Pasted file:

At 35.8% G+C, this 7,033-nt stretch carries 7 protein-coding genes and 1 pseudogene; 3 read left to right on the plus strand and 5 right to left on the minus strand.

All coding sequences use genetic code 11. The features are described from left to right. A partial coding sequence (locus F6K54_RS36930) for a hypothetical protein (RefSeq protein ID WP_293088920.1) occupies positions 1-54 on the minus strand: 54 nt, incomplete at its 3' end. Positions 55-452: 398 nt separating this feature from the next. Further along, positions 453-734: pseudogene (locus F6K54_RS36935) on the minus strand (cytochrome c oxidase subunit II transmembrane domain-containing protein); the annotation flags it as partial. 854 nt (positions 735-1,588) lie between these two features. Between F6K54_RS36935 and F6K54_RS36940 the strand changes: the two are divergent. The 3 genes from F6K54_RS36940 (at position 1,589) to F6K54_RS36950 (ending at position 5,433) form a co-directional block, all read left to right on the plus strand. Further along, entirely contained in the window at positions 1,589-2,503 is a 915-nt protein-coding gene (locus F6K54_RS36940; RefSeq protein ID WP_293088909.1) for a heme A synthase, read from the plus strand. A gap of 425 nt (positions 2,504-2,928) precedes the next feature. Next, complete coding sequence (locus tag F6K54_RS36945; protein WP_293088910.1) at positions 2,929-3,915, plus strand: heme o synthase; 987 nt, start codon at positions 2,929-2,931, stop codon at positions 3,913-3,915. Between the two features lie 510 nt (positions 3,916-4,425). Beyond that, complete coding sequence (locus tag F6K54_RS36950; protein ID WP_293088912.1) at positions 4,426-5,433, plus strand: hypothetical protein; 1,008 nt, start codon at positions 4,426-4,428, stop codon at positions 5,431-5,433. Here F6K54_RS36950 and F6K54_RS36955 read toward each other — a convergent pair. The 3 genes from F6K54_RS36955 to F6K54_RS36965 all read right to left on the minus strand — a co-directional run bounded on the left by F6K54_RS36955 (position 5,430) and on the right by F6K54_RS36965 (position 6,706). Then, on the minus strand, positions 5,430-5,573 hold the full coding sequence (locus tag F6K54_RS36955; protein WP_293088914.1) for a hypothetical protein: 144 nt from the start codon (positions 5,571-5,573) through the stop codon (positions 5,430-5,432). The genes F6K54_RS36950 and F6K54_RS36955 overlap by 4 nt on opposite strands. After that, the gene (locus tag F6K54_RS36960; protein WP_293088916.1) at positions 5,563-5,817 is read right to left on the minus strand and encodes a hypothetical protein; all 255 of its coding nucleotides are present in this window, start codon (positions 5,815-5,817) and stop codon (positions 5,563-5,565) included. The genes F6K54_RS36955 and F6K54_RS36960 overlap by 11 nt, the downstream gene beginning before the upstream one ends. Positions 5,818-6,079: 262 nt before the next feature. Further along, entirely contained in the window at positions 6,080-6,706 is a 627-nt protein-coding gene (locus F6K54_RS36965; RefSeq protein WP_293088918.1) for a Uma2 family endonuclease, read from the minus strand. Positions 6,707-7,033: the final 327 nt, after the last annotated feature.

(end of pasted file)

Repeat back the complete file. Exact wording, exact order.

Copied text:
At 35.8% G+C, this 7,033-nt stretch carries 7 protein-coding genes and 1 pseudogene; 3 read left to right on the plus strand and 5 right to left on the minus strand.

All coding sequences use genetic code 11. The features are described from left to right. A partial coding sequence (locus F6K54_RS36930) for a hypothetical protein (RefSeq protein ID WP_293088920.1) occupies positions 1-54 on the minus strand: 54 nt, incomplete at its 3' end. Positions 55-452: 398 nt separating this feature from the next. Further along, positions 453-734: pseudogene (locus F6K54_RS36935) on the minus strand (cytochrome c oxidase subunit II transmembrane domain-containing protein); the annotation flags it as partial. 854 nt (positions 735-1,588) lie between these two features. Between F6K54_RS36935 and F6K54_RS36940 the strand changes: the two are divergent. The 3 genes from F6K54_RS36940 (at position 1,589) to F6K54_RS36950 (ending at position 5,433) form a co-directional block, all read left to right on the plus strand. Further along, entirely contained in the window at positions 1,589-2,503 is a 915-nt protein-coding gene (locus F6K54_RS36940; RefSeq protein ID WP_293088909.1) for a heme A synthase, read from the plus strand. A gap of 425 nt (positions 2,504-2,928) precedes the next feature. Next, complete coding sequence (locus tag F6K54_RS36945; protein WP_293088910.1) at positions 2,929-3,915, plus strand: heme o synthase; 987 nt, start codon at positions 2,929-2,931, stop codon at positions 3,913-3,915. Between the two features lie 510 nt (positions 3,916-4,425). Beyond that, complete coding sequence (locus tag F6K54_RS36950; protein ID WP_293088912.1) at positions 4,426-5,433, plus strand: hypothetical protein; 1,008 nt, start codon at positions 4,426-4,428, stop codon at positions 5,431-5,433. Here F6K54_RS36950 and F6K54_RS36955 read toward each other — a convergent pair. The 3 genes from F6K54_RS36955 to F6K54_RS36965 all read right to left on the minus strand — a co-directional run bounded on the left by F6K54_RS36955 (position 5,430) and on the right by F6K54_RS36965 (position 6,706). Then, on the minus strand, positions 5,430-5,573 hold the full coding sequence (locus tag F6K54_RS36955; protein WP_293088914.1) for a hypothetical protein: 144 nt from the start codon (positions 5,571-5,573) through the stop codon (positions 5,430-5,432). The genes F6K54_RS36950 and F6K54_RS36955 overlap by 4 nt on opposite strands. After that, the gene (locus tag F6K54_RS36960; protein WP_293088916.1) at positions 5,563-5,817 is read right to left on the minus strand and encodes a hypothetical protein; all 255 of its coding nucleotides are present in this window, start codon (positions 5,815-5,817) and stop codon (positions 5,563-5,565) included. The genes F6K54_RS36955 and F6K54_RS36960 overlap by 11 nt, the downstream gene beginning before the upstream one ends. Positions 5,818-6,079: 262 nt before the next feature. Further along, entirely contained in the window at positions 6,080-6,706 is a 627-nt protein-coding gene (locus F6K54_RS36965; RefSeq protein WP_293088918.1) for a Uma2 family endonuclease, read from the minus strand. Positions 6,707-7,033: the final 327 nt, after the last annotated feature.